A NBC News report this week raised considerable concern when it said that intelligence officials had gathered “substantial evidence” that Russian operatives “compromised” systems in seven states leading up to the 2016 election.
Equally alarming was a subsequent dispute over whether that was true.
Six of the seven states in the report denied that their election systems had been compromised. The U.S. Department of Homeland Security released a caustic statement denying that it had evidence seven states were compromised and accusing NBC of inaccurate reporting. Current and former government officials told Reuters they were perplexed by the network’s report.
This dispute underscores a broader confusion about how the Russians targeted different states’ electoral systems ahead of the 2016 vote and what exactly they did to try to access those systems. This is deeply alarming, cybersecurity experts say, because without the facts, states can’t adequately secure their systems and block hackers from entering again.
Since early 2017, federal and state officials have been unanimous in insisting that Russian hackers did not succeed in changing any voter information or votes.
But Candice Hoke, a co-founder of the Center for Cybersecurity and Privacy Protection at Cleveland-Marshall College of Law, said those assurances aren’t very comforting given that state officials, the Homeland Security Department and election system vendors all have an incentive to say the systems are secure. Instead of undertaking their own deep audits, she said state officials often turn to the vendors responsible for running the election machines, who then produce an “exculpatory” report.
“The proper response to those platitudes, which is what they are, is to ask ‘What steps were taken to assure that the data wasn’t changed?’” Hoke said. “It’s a very comforting statement to make and I think that public officials want to comfort the public, but we should be asking ‘Where’s the proof? What actually did you do and on whose recommendation?’”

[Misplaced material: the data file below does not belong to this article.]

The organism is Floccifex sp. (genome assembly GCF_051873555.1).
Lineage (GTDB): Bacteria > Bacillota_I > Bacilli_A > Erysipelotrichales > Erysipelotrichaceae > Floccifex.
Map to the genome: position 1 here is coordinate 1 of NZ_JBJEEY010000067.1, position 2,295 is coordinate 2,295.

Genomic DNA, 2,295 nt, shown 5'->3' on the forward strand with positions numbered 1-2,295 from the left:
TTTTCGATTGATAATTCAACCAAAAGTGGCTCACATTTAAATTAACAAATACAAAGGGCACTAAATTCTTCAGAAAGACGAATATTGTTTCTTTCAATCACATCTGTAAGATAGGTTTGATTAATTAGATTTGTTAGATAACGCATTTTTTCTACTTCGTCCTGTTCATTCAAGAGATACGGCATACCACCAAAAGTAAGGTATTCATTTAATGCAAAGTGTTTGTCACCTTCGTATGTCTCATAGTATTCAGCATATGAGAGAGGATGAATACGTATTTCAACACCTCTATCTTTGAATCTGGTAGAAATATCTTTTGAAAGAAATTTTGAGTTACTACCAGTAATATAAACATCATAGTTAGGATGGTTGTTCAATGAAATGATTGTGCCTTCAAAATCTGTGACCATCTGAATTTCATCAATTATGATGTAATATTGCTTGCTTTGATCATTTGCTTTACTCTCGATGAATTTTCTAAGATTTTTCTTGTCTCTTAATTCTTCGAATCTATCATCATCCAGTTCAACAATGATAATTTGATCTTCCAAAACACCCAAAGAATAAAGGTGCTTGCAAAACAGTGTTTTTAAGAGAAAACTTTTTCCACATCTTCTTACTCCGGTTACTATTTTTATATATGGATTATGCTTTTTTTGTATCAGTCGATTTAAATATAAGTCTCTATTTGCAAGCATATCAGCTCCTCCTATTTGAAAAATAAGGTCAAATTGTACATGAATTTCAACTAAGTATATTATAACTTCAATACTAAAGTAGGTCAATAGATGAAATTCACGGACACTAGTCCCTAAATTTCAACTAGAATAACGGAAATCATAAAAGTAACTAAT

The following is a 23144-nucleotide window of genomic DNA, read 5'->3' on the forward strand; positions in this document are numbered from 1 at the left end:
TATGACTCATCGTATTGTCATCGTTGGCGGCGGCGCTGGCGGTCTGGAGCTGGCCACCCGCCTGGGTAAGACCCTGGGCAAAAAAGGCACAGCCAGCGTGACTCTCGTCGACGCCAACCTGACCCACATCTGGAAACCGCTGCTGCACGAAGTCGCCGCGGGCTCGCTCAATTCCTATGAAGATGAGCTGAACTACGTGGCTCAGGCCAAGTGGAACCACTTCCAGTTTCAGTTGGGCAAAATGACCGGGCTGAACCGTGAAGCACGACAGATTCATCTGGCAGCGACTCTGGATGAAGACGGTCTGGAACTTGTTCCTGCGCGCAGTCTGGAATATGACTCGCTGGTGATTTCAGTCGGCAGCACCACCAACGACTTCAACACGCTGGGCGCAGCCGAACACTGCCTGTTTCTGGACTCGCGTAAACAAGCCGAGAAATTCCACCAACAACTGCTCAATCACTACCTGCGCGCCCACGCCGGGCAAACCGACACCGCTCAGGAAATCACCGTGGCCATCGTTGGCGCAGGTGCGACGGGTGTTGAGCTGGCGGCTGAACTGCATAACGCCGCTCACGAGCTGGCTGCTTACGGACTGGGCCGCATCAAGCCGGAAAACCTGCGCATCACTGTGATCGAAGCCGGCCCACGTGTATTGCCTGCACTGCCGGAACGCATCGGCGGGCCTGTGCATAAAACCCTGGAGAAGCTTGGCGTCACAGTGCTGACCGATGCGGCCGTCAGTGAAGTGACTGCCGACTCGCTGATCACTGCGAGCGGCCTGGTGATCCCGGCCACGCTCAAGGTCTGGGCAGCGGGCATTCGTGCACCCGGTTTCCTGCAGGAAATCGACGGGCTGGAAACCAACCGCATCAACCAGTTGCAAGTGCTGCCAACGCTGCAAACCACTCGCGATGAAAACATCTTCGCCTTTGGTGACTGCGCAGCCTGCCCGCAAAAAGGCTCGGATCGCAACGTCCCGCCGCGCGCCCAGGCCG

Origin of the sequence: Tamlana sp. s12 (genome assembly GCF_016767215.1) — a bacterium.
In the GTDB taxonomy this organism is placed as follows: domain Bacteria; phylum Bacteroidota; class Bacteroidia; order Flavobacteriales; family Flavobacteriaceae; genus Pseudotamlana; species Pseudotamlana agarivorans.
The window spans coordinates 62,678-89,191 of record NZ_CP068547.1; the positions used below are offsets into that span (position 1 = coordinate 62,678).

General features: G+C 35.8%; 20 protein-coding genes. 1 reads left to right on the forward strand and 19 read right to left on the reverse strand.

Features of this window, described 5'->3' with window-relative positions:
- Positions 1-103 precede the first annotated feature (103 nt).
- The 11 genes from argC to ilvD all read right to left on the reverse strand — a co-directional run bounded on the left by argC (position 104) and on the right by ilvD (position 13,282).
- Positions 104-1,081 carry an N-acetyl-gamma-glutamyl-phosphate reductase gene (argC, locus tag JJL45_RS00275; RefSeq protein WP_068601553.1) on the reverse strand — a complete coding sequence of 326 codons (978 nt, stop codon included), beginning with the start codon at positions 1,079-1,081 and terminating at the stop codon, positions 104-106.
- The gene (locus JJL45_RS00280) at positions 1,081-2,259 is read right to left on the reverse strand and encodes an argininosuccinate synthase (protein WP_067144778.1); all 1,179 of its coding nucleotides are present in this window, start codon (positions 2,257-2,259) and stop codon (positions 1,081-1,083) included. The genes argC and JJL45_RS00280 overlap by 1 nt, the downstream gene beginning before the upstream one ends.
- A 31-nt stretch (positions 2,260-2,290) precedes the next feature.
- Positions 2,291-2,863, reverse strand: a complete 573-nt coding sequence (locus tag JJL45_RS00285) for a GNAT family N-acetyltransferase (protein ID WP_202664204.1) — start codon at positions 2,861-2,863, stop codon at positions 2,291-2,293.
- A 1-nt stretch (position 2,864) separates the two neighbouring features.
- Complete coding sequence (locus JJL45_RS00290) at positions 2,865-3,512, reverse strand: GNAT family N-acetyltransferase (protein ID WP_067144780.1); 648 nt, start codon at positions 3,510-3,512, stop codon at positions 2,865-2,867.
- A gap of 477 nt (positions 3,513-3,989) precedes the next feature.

Cybersecurity experts note that the term “compromised” can cover a range of possibilities, but say that it generally means someone had access to a system. Many election officials believe their specific systems can’t be hacked because they aren’t connected to the internet, Hoke said. Experts warn, however, that hackers could have exploited vulnerabilities in other government systems that are connected to the internet to gain access to election systems or election information.
The level of computer security is such that it would be “kind of shocking” if at least some government data weren’t accessible to hackers, said Brian Nussbaum, a former intelligence analyst and a professor at SUNY Albany.
President Donald Trump’s intelligence chiefs are warning that Russia will likely attempt to interfere in the midterm elections this year, while Democratic lawmakers say the Trump administration isn’t doing enough to prevent that. Legislation in Congress has gone nowhere so far. The Department of Homeland Security has taken small steps to improve communication and coordination with states and is offering assistance in evaluating the security of state systems.
But since 2016, communication between Homeland Security and state officials has not been good. It wasn’t until September 2017 that the department notified 21 states they had been targeted by Russian hackers. And it wasn’t until this February that Homeland Security held its first classified briefing for state officials on election threats in 2018. The department has blamed the delay on the need to get security clearances for election officials, but California Secretary of State Alex Padilla told NBC that’s not an acceptable excuse.
Hoke and Nussbaum both said that state election officials need to more fully understand the severity of their vulnerabilities so they can better allocate resources toward improving their systems.
James Norton, a former Homeland Security deputy assistant secretary for legislative affairs in the George W. Bush administration, said the focus should be broadened to securing all state government systems, not just election ones.
“We’ve definitely spent a year or so, maybe a couple of years identifying all these intrusions and now it’s like ‘OK, what are the mechanisms put in place to do this?’” he said. “Now we’re trying to fix yesterday’s problem and the door is kind of open.”